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Background: Socioeconomic barriers can prevent successful kidney transplant (KT) but are difficult to measure efficiently in clinical settings. We created and validated an individual-level, single score Kidney Transplant Derailers Index (KTDI) and assessed its association with waitlisting and living donor KT (LDKT) rates.

Methods: The dataset included 733 patients presenting for KT evaluation in a transplant center in California. Exploratory factor analysis was used to identify socioeconomic barriers to KT (derailers) to include in the index. Potential KT derailers included health insurance, employment, financial insecurity, educational attainment, perception of neighborhood safety, access to a vehicle, having a washer/dryer, and quality of social support. Validity was tested with associations between KTDI scores and the following: (1) the Area Deprivation Index (ADI) and (2) time to KT waitlisting and LDKT.

Results: Nine derailers were retained, omitting only social support level from the original set. The KTDI was scored by summing the number of derailers endorsed (mean: 3.0; range: 0–9). Black patients had higher estimated KTDI scores than other patient groups (versus White patients, 3.8 versus 2.1; P < 0.001, effect size = 0.81). In addition, the KTDI was associated with the ADI (γ = 0.70, SE = 0.07; P < 0.001). Finally, in comparison to the lower tertile, patients in the upper and middle KTDI tertiles had lower hazard of waitlisting (upper tertile hazard ratio [HR]: 0.34, 95% confidence interval [CI]: 0.25-0.45; middle tertile HR: 0.54, 95% CI: 0.40-0.72) and receiving an LDKT (upper tertile HR: 0.15, 95% CI: 0.08-0.30; middle tertile HR: 0.35, 95% CI: 0.20-0.62). These associations remained significant when adjusting for the ADI and other patient characteristics.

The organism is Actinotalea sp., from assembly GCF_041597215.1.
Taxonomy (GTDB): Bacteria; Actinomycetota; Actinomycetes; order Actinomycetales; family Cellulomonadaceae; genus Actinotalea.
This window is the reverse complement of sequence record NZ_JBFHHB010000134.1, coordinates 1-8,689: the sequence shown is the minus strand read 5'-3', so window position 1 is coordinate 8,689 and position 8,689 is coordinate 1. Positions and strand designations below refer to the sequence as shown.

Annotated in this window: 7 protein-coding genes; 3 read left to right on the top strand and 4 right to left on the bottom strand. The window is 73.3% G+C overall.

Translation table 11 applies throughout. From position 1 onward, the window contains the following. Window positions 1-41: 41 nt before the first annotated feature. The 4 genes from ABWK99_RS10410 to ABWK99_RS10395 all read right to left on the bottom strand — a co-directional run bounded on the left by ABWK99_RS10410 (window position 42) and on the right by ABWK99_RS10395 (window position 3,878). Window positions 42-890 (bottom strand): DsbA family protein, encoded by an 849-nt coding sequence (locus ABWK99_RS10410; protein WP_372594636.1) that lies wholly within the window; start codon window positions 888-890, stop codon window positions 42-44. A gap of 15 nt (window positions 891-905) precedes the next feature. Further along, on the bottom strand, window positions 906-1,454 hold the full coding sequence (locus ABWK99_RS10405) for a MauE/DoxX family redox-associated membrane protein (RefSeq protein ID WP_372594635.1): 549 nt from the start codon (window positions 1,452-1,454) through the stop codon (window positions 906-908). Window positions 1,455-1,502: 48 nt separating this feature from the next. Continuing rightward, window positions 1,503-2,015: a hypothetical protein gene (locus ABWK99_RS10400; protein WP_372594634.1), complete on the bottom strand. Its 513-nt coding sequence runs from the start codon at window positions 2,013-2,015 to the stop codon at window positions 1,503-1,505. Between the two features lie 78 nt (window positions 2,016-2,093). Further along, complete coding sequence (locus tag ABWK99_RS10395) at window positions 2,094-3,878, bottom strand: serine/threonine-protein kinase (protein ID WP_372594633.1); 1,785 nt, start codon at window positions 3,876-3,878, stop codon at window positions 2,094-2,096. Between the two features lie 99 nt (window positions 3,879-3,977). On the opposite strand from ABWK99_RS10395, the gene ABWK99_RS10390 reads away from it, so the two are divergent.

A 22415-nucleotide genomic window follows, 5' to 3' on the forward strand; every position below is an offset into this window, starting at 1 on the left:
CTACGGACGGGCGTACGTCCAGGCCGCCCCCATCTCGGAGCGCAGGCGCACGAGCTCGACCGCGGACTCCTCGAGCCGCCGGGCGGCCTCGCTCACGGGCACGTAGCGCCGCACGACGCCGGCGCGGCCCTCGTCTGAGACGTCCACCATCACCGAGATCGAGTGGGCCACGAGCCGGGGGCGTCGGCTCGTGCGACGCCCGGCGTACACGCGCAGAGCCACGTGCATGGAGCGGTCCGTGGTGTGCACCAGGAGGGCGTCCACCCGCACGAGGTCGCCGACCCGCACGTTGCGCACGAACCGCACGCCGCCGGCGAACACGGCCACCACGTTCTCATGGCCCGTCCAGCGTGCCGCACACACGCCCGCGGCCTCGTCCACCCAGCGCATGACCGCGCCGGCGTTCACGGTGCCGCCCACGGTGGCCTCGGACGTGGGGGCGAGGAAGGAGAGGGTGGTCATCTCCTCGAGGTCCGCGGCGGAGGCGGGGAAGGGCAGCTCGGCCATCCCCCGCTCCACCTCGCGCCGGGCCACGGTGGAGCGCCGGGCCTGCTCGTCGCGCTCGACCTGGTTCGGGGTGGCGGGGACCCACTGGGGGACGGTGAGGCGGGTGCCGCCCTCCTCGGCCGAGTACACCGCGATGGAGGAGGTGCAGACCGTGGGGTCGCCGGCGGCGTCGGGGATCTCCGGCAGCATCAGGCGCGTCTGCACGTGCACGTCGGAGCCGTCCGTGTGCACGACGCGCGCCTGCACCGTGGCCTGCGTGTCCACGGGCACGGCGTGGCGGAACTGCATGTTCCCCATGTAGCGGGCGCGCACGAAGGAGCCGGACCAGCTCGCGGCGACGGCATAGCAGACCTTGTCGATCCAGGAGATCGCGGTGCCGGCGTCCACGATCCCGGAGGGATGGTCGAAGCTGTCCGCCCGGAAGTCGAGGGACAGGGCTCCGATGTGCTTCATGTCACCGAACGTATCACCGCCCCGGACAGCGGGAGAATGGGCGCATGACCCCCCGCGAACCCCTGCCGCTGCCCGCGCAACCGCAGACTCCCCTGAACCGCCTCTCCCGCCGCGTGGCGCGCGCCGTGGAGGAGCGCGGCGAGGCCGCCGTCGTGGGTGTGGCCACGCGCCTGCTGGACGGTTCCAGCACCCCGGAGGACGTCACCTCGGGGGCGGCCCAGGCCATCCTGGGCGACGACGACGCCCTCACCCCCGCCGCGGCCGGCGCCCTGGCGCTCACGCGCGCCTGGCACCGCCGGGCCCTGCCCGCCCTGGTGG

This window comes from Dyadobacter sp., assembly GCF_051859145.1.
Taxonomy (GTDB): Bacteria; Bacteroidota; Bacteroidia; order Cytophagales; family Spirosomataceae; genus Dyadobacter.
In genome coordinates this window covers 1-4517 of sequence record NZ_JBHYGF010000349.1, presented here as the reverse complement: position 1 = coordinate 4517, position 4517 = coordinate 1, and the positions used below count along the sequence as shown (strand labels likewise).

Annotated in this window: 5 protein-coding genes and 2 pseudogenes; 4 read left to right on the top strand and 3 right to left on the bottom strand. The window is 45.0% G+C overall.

Conclusions: The KTDI is a valid indicator of socioeconomic barriers to KT for individual patients that can be used to identify patients at risk for not receiving a KT.

Creative Commons License

Creative Commons License
This work is licensed under a Creative Commons Attribution-Noncommercial-No Derivative Works 4.0 License.